In a Youth Risk Behavior Survey, 29 percent of high school students admitted to drinking alcohol in the past 30 days, with 14 percent of those respondents admitting to binge drinking. A surprisingly 17 percent of the surveyed students said they rode with a driver who had been drinking, while 5 percent admitted to driving after drinking.

Underage drinking is a problem year-round. However, it’s an issue that becomes bigger over the summer months due to minimal school responsibilities and less adult supervision. Here’s what you can do to help prevent underage drinking this summer:

Discuss the dangers of under age drinking

Talk to your children openly and honestly about alcohol and the consequences of alcohol consumption and abuse, which include social problems, legal issues, disruptions to physical growth, alcohol poisoning, illnesses, and injuries. Talk seriously about why there are laws in place for underage drinking.

Communicate clear expectations for how you want them to behave when they are offered alcohol. As parents, listen to their questions and concerns and help guide them on how to deal with the peer pressure.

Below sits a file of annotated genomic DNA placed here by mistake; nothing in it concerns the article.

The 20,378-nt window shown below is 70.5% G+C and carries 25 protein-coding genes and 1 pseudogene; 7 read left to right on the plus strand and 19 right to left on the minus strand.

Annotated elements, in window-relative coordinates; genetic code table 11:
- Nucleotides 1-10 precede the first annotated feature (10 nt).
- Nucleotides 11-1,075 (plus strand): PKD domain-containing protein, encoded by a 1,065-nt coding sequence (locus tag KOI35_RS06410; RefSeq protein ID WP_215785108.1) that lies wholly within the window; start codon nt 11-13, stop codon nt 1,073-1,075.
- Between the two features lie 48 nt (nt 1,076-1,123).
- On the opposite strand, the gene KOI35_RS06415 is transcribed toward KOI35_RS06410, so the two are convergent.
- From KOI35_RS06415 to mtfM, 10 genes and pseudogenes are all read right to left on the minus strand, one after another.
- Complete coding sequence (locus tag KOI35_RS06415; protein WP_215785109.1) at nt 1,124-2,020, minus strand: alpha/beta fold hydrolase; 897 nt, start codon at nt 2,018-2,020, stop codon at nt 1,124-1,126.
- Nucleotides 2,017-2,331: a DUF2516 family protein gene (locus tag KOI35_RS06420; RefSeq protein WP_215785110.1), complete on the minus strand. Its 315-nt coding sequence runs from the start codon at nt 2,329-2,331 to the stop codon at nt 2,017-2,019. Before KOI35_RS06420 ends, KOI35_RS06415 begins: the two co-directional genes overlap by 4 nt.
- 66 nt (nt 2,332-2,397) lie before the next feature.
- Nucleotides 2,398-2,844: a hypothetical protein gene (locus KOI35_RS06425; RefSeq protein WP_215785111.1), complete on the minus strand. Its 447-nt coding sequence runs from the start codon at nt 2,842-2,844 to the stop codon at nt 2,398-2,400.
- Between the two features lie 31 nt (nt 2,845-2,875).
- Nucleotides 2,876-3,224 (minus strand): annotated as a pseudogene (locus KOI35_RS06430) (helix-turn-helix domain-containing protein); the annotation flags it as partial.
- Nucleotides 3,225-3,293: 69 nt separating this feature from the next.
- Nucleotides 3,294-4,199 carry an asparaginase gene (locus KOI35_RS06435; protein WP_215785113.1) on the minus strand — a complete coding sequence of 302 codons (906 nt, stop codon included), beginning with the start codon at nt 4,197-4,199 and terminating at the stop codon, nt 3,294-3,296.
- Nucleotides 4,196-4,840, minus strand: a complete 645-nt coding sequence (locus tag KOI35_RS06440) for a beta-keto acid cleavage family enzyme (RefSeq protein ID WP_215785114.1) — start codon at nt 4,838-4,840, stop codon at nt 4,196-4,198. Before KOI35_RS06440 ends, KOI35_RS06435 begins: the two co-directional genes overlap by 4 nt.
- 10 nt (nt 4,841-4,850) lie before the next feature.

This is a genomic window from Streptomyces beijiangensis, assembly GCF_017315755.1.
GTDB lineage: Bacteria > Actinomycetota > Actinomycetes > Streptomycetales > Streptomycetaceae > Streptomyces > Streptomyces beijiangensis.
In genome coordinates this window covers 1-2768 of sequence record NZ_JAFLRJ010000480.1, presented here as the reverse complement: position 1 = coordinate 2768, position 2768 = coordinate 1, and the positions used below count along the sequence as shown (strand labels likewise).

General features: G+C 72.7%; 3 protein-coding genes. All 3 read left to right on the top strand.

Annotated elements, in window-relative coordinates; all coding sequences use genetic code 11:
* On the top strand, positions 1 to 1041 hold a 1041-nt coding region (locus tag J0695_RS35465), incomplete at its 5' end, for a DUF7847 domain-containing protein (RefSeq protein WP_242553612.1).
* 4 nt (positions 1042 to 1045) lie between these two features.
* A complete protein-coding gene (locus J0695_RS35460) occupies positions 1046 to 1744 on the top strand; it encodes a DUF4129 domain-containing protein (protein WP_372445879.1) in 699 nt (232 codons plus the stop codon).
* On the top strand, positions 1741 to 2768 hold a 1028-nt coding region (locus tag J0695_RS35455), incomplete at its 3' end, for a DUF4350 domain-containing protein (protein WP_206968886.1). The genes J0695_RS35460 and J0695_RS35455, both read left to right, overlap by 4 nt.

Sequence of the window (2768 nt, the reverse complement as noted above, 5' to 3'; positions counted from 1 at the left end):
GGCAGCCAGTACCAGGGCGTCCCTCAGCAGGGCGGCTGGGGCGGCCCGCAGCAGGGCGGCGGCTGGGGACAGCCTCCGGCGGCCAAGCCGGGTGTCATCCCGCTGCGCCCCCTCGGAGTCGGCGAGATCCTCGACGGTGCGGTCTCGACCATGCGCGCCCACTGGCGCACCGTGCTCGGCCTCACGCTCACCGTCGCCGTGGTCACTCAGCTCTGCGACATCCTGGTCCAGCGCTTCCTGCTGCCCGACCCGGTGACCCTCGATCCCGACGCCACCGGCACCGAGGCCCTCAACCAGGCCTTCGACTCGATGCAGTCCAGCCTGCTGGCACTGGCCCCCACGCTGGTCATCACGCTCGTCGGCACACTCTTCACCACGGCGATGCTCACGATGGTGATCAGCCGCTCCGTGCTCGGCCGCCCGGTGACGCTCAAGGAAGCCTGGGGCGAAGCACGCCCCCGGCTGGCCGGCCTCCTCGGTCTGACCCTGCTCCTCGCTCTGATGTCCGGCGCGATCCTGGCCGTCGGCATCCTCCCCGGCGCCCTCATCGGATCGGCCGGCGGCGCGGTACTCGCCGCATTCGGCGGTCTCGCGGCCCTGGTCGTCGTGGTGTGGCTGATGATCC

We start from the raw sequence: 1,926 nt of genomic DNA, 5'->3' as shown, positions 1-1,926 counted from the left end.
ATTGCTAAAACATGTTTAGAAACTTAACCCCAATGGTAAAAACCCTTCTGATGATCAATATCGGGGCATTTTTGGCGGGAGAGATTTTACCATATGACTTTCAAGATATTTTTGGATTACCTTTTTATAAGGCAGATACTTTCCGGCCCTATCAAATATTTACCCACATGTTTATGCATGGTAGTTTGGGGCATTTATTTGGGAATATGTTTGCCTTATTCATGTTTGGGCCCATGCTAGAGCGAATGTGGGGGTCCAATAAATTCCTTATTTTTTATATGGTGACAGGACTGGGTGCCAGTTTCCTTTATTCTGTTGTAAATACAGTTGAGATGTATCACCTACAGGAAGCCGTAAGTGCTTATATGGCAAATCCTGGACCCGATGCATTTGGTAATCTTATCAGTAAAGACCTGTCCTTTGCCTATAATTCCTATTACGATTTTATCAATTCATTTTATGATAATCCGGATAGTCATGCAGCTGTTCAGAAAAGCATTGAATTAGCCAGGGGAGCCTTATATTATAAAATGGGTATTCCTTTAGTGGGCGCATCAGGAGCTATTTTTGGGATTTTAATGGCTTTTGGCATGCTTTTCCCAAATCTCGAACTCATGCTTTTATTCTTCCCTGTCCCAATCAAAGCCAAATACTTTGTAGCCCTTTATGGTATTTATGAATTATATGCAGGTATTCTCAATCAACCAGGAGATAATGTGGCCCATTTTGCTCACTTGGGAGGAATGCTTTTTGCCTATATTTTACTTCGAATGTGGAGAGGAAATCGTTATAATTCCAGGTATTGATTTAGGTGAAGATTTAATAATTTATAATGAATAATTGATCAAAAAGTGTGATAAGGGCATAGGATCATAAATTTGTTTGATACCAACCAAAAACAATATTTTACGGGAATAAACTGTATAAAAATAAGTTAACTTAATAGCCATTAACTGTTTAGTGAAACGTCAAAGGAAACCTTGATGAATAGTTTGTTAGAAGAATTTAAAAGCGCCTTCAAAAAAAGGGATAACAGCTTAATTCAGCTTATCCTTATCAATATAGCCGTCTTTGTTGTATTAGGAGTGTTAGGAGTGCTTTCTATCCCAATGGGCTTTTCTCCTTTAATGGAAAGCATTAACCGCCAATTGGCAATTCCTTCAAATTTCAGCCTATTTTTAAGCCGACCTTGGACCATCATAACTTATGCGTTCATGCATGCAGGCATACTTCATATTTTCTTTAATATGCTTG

Keep teens busy

Encourage your teenagers to participate in sports, volunteer work, clubs, and summer jobs. When teenagers are occupied, they’re less likely to get bored and tempted to engage in risky behavior. Fulfilling activities and community involvement are good for their self-esteem, which will help them refuse the pressures of drinking.

Have your teens check-in

During the summer, parents tend to ease up on rules they typically enforce during the school year. After all, the kids are on break and deserve to have fun. However, it’s important to remind teenagers that they still have responsibilities at home.

If you don’t want to enforce a curfew, perhaps have them check in via text at a specific time. Teens are more likely to give in to temptation and peer pressure when they are left unsupervised for too long. A defined check-in time keeps them alert and reminds them that there is an adult monitoring them.

Talk with the professionals

Parenting teenagers can be challenging. If you’d like to talk about how to speak to your kids about alcohol consumption, reach us at 662-234-7521 or

If you have an emergency, please call 911, go to your nearest emergency room or call

1-866-837-7521 to be connected to Communicare’s mobile crisis team, 24 hours a day, seven days a week, 365 days a year.